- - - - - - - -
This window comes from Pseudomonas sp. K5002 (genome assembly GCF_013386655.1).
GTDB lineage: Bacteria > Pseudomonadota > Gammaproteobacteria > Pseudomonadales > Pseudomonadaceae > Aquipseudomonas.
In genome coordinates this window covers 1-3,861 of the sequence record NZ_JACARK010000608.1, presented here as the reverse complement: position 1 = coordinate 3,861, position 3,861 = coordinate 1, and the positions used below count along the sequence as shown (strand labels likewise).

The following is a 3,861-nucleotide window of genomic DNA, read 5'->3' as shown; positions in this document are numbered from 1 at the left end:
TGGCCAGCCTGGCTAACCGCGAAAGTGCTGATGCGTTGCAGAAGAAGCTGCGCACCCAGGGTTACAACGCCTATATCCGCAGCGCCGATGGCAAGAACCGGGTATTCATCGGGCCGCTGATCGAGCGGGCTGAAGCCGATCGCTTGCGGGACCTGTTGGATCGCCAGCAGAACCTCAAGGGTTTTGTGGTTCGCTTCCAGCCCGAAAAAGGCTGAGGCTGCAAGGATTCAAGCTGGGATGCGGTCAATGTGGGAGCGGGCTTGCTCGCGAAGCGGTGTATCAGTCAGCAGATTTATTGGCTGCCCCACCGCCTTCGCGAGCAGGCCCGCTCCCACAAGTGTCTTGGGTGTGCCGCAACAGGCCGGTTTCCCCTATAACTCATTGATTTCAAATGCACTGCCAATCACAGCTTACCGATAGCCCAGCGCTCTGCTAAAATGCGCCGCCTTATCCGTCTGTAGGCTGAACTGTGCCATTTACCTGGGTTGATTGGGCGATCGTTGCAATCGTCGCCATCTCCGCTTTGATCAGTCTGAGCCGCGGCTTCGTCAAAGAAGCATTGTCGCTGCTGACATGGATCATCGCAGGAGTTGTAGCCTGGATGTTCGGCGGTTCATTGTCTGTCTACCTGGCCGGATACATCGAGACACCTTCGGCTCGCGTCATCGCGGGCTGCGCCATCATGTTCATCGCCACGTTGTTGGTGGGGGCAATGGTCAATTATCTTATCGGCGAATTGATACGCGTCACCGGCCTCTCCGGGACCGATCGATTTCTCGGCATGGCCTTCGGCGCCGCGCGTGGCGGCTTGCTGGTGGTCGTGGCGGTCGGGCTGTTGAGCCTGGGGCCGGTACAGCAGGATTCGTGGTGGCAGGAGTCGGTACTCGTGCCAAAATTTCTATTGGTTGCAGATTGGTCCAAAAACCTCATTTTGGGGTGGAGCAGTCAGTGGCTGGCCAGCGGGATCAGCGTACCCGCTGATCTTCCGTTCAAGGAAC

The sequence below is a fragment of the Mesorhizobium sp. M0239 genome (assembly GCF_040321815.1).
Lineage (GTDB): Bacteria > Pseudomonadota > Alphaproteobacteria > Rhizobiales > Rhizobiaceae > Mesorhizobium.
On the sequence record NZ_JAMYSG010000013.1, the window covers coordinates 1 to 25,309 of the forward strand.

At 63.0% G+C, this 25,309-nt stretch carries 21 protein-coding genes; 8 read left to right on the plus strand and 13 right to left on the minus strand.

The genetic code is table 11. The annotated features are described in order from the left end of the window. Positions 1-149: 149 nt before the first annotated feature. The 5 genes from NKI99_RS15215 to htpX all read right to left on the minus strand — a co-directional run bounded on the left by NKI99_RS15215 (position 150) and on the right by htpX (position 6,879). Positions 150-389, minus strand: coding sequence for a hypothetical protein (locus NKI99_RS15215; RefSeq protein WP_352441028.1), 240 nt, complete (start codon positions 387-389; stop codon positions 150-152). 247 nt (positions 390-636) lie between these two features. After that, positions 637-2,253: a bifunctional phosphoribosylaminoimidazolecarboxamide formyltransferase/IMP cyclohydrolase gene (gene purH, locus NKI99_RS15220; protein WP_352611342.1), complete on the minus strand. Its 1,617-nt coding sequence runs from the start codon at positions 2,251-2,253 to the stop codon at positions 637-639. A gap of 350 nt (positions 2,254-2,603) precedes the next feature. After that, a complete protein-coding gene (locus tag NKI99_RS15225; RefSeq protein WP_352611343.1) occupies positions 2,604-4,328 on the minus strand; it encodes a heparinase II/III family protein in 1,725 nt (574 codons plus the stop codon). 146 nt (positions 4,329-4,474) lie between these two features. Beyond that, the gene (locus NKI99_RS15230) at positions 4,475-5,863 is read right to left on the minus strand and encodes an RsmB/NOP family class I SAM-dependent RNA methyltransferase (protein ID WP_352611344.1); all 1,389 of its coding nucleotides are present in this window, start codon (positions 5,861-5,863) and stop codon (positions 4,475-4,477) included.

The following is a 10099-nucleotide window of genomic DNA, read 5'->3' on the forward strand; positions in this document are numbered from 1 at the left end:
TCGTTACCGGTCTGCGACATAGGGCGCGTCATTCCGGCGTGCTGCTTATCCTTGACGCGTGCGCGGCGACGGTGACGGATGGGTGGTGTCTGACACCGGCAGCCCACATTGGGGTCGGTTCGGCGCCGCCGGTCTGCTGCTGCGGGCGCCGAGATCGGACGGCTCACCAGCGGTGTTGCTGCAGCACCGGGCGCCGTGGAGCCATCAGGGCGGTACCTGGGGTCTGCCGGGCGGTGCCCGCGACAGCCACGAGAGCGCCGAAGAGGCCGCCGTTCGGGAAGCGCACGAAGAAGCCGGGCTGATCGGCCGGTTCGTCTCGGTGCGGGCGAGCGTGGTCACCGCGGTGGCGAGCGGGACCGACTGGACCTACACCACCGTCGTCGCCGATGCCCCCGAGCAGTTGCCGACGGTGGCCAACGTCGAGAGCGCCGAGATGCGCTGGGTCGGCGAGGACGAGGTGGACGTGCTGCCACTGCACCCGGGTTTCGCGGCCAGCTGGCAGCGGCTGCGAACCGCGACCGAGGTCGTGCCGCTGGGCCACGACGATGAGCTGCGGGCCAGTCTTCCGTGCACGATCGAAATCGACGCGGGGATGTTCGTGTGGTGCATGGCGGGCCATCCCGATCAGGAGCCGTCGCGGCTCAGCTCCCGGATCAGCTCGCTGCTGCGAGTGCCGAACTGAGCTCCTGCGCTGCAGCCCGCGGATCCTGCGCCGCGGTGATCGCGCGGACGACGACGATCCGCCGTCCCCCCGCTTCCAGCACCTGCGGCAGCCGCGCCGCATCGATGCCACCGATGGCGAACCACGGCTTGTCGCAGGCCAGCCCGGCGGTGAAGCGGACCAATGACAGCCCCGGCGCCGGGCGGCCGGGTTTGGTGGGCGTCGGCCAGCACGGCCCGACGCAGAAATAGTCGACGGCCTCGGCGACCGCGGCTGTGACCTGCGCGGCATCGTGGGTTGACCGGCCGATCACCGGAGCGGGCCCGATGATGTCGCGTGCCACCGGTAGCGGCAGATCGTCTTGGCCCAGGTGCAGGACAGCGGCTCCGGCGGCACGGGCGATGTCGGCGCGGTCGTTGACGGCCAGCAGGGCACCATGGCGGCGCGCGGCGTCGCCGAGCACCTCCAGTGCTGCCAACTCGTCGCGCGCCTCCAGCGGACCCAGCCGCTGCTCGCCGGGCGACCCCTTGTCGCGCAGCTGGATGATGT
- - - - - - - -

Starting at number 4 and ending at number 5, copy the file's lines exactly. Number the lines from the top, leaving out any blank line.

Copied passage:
The following is a 3,861-nucleotide window of genomic DNA, read 5'->3' as shown; positions in this document are numbered from 1 at the left end:
TGGCCAGCCTGGCTAACCGCGAAAGTGCTGATGCGTTGCAGAAGAAGCTGCGCACCCAGGGTTACAACGCCTATATCCGCAGCGCCGATGGCAAGAACCGGGTATTCATCGGGCCGCTGATCGAGCGGGCTGAAGCCGATCGCTTGCGGGACCTGTTGGATCGCCAGCAGAACCTCAAGGGTTTTGTGGTTCGCTTCCAGCCCGAAAAAGGCTGAGGCTGCAAGGATTCAAGCTGGGATGCGGTCAATGTGGGAGCGGGCTTGCTCGCGAAGCGGTGTATCAGTCAGCAGATTTATTGGCTGCCCCACCGCCTTCGCGAGCAGGCCCGCTCCCACAAGTGTCTTGGGTGTGCCGCAACAGGCCGGTTTCCCCTATAACTCATTGATTTCAAATGCACTGCCAATCACAGCTTACCGATAGCCCAGCGCTCTGCTAAAATGCGCCGCCTTATCCGTCTGTAGGCTGAACTGTGCCATTTACCTGGGTTGATTGGGCGATCGTTGCAATCGTCGCCATCTCCGCTTTGATCAGTCTGAGCCGCGGCTTCGTCAAAGAAGCATTGTCGCTGCTGACATGGATCATCGCAGGAGTTGTAGCCTGGATGTTCGGCGGTTCATTGTCTGTCTACCTGGCCGGATACATCGAGACACCTTCGGCTCGCGTCATCGCGGGCTGCGCCATCATGTTCATCGCCACGTTGTTGGTGGGGGCAATGGTCAATTATCTTATCGGCGAATTGATACGCGTCACCGGCCTCTCCGGGACCGATCGATTTCTCGGCATGGCCTTCGGCGCCGCGCGTGGCGGCTTGCTGGTGGTCGTGGCGGTCGGGCTGTTGAGCCTGGGGCCGGTACAGCAGGATTCGTGGTGGCAGGAGTCGGTACTCGTGCCAAAATTTCTATTGGTTGCAGATTGGTCCAAAAACCTCATTTTGGGGTGGAGCAGTCAGTGGCTGGCCAGCGGGATCAGCGTACCCGCTGATCTTCCGTTCAAGGAAC